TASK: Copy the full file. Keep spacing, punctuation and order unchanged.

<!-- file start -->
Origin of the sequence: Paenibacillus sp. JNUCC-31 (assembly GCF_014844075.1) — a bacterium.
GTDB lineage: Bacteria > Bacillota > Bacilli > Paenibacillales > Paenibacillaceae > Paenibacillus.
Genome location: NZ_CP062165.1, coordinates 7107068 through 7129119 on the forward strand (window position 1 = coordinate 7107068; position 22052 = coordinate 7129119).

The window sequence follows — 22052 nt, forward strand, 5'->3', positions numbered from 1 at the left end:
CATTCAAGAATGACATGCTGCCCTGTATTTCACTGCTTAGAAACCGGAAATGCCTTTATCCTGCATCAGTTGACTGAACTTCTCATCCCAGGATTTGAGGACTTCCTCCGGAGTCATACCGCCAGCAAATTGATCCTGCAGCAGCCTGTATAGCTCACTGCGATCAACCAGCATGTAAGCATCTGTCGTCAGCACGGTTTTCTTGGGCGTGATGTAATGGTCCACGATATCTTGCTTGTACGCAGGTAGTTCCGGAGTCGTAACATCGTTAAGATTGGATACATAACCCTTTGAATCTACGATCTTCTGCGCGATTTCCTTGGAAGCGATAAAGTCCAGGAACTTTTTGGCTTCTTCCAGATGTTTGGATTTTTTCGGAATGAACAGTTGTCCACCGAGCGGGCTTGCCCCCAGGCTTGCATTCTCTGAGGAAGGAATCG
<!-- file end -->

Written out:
Origin of the sequence: Paenibacillus sp. JNUCC-31 (assembly GCF_014844075.1) — a bacterium.
GTDB lineage: Bacteria > Bacillota > Bacilli > Paenibacillales > Paenibacillaceae > Paenibacillus.
Genome location: NZ_CP062165.1, coordinates 7107068 through 7129119 on the forward strand (window position 1 = coordinate 7107068; position 22052 = coordinate 7129119).

The window sequence follows — 22052 nt, forward strand, 5'->3', positions numbered from 1 at the left end:
CATTCAAGAATGACATGCTGCCCTGTATTTCACTGCTTAGAAACCGGAAATGCCTTTATCCTGCATCAGTTGACTGAACTTCTCATCCCAGGATTTGAGGACTTCCTCCGGAGTCATACCGCCAGCAAATTGATCCTGCAGCAGCCTGTATAGCTCACTGCGATCAACCAGCATGTAAGCATCTGTCGTCAGCACGGTTTTCTTGGGCGTGATGTAATGGTCCACGATATCTTGCTTGTACGCAGGTAGTTCCGGAGTCGTAACATCGTTAAGATTGGATACATAACCCTTTGAATCTACGATCTTCTGCGCGATTTCCTTGGAAGCGATAAAGTCCAGGAACTTTTTGGCTTCTTCCAGATGTTTGGATTTTTTCGGAATGAACAGTTGTCCACCGAGCGGGCTTGCCCCCAGGCTTGCATTCTCTGAGGAAGGAATCG